A month after Dan died, I set off for Cape Cod with our two basenjis, keeping our reservation for a week in Provincetown. The night before I left, I dashed into Shop Rite for supplies. Food prices at the Cape had always made me swoon, and I didn’t want to spend my time there grocery shopping in any case. Pushing my cart through the coffee/tea aisle, I noticed a sampler box of tea. I reached out, picked one up, read the label.
Dan had preferred loose tea, had, indeed, bought us a new glass teapot less than a year before, during our last trip to the Cape, over Christmas break. He was very fond of this teapot, with its inner column for tea leaves, visible through the glass, as he was fond of all kitchen gadgets. I was finding loose tea for one a nuisance and needlessly messy (just like the rest of cooking).
I mulled the selection offered by this tea sampler, packaged in the name of a faux-British tea company, just a step above Salada. Dan would probably consider it poisonous. (So might you.) But half of the teas in it were unfamiliar to me, and by buying this box I could try something new, without a huge commitment of time or money, while I vacationed in a familiar place. I tossed the box into the cart.
And I did try the teas, a different one every night that I was at home in Provincetown. I wasn’t home every night—I discovered that I could walk everywhere, including the movie theater, so I saw whatever it was showing. I sat through Sweet Home Alabama, learning about another culture. Similarly, I looked forward to The Fast Runner, highly recommended by a movie-loving friend, which proved unsuitable for this recently bereaved dog lover, unable to spend three hours watching freezing Inuits being cruel to their dogs. I made myself give it an hour before I went home, brewed a cup of tea in the one-person pot I had brought with me, and sat on the couch with my dogs.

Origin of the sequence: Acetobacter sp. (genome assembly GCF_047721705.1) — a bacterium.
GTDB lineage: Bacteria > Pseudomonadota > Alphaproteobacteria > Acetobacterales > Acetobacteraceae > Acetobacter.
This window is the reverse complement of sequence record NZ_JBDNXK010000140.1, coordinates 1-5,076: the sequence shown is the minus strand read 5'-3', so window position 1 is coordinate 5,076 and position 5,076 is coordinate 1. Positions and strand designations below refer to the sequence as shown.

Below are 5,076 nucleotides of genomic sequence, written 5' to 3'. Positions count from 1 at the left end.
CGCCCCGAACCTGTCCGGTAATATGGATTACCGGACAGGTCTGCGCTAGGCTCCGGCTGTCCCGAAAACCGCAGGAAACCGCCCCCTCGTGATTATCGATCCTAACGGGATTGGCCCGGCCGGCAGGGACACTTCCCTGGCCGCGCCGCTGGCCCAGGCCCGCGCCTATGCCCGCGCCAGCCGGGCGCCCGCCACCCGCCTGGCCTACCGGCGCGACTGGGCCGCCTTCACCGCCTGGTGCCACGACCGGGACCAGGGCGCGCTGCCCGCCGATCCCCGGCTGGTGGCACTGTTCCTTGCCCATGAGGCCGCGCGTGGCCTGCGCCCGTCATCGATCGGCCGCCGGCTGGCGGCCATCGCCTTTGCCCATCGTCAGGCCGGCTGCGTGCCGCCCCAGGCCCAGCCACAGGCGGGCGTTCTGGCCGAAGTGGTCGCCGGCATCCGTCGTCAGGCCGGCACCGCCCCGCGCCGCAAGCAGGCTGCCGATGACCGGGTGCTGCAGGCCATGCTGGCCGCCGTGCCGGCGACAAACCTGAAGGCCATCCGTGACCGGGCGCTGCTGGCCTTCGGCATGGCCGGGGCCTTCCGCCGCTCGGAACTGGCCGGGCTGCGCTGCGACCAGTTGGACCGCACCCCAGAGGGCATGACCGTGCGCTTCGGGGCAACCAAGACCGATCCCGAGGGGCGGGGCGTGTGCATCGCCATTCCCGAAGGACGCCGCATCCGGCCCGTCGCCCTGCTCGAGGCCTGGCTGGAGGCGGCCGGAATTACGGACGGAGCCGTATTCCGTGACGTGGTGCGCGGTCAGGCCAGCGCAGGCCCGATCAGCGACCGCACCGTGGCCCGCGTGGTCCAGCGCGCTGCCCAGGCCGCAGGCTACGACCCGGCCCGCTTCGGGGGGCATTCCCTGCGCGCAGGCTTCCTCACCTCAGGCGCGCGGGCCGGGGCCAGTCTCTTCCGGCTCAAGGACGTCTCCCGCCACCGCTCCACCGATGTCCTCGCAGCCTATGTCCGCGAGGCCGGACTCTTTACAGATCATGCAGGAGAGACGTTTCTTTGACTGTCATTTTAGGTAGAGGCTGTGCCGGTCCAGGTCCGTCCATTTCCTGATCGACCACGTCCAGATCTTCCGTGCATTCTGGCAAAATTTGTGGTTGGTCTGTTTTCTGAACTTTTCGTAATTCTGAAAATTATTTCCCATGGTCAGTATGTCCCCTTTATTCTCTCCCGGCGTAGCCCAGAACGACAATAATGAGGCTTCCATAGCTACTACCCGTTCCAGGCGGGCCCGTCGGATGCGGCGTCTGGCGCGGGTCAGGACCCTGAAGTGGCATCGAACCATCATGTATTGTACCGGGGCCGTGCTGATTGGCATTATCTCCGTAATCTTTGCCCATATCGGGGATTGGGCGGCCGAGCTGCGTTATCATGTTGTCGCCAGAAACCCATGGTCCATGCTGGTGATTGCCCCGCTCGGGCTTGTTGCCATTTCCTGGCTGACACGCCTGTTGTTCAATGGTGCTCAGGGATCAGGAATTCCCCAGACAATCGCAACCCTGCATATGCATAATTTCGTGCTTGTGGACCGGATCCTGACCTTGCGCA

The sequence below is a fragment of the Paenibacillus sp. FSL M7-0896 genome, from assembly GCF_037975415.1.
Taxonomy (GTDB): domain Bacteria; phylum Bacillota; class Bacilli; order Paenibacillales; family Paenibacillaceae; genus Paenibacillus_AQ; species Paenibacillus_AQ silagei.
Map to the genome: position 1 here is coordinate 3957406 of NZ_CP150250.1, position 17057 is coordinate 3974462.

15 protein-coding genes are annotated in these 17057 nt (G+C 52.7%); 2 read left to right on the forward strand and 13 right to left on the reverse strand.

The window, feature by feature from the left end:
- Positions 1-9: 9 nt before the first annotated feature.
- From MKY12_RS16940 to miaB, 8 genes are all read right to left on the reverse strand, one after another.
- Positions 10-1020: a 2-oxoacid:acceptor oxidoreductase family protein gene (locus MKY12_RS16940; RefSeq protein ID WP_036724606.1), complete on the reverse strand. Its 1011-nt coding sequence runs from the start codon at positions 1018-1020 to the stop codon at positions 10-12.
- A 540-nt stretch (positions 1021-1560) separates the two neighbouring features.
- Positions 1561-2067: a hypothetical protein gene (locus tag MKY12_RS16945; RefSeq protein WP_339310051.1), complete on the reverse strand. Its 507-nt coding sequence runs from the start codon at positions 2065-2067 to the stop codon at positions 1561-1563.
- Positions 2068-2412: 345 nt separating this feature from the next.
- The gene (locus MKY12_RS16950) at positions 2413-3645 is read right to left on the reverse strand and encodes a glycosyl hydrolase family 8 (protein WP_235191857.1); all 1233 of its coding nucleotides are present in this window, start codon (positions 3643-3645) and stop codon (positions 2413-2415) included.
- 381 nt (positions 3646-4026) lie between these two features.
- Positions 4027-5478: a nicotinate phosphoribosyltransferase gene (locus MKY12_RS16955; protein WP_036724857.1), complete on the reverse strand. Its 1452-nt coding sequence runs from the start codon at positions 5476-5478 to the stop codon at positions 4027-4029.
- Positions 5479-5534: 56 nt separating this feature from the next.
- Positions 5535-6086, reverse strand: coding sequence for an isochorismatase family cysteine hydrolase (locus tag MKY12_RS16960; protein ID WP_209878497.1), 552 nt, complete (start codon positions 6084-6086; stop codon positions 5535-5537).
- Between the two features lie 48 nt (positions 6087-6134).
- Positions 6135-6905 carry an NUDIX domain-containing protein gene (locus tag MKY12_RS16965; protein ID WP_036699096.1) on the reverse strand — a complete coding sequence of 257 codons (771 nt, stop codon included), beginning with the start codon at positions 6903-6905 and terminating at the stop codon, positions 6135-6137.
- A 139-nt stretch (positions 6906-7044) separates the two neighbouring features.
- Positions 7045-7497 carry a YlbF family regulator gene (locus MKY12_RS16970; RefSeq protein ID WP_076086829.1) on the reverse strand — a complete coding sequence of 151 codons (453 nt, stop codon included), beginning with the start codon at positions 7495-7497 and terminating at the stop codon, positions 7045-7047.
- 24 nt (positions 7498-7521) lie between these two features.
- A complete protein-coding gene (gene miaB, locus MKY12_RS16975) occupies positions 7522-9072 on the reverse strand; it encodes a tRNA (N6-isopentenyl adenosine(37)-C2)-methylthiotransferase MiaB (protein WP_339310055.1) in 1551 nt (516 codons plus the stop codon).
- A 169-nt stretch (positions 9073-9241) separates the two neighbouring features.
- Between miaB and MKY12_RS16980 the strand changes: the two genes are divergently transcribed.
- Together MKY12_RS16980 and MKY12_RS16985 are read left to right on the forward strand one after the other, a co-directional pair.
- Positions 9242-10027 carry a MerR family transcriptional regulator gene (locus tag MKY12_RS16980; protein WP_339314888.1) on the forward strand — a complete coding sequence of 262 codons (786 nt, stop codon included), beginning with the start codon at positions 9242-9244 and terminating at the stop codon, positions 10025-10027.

One day a young man on a bicycle stopped to admire the dogs as we walked on Commercial Street, and he gave me a ticket to his improv show that night, so I went. It wasn’t particularly original or funny, but it was live, and he had created it, and I was glad to be there.
And one of the new teas was a real discovery—a slightly sweeter black tea with a silly name that I liked a lot and still drink today.
Months later I began to attribute to that box of tea—little packets of glossy paper in bright, varied colors, holding new flavors—the start of my restart. Another woman and I were perusing the two-dozen boxes of high-end teas at Random Harvest, the seasonal grocery story. Can’t have too many teas, she mused. No, I said, it’s like socks, and she laughed.
The world shifts. You start to right yourself. You notice something new, reach out, try it. Freed from my total focus on illness, I began to look outward again, to discoveries near and far, tiny and huge.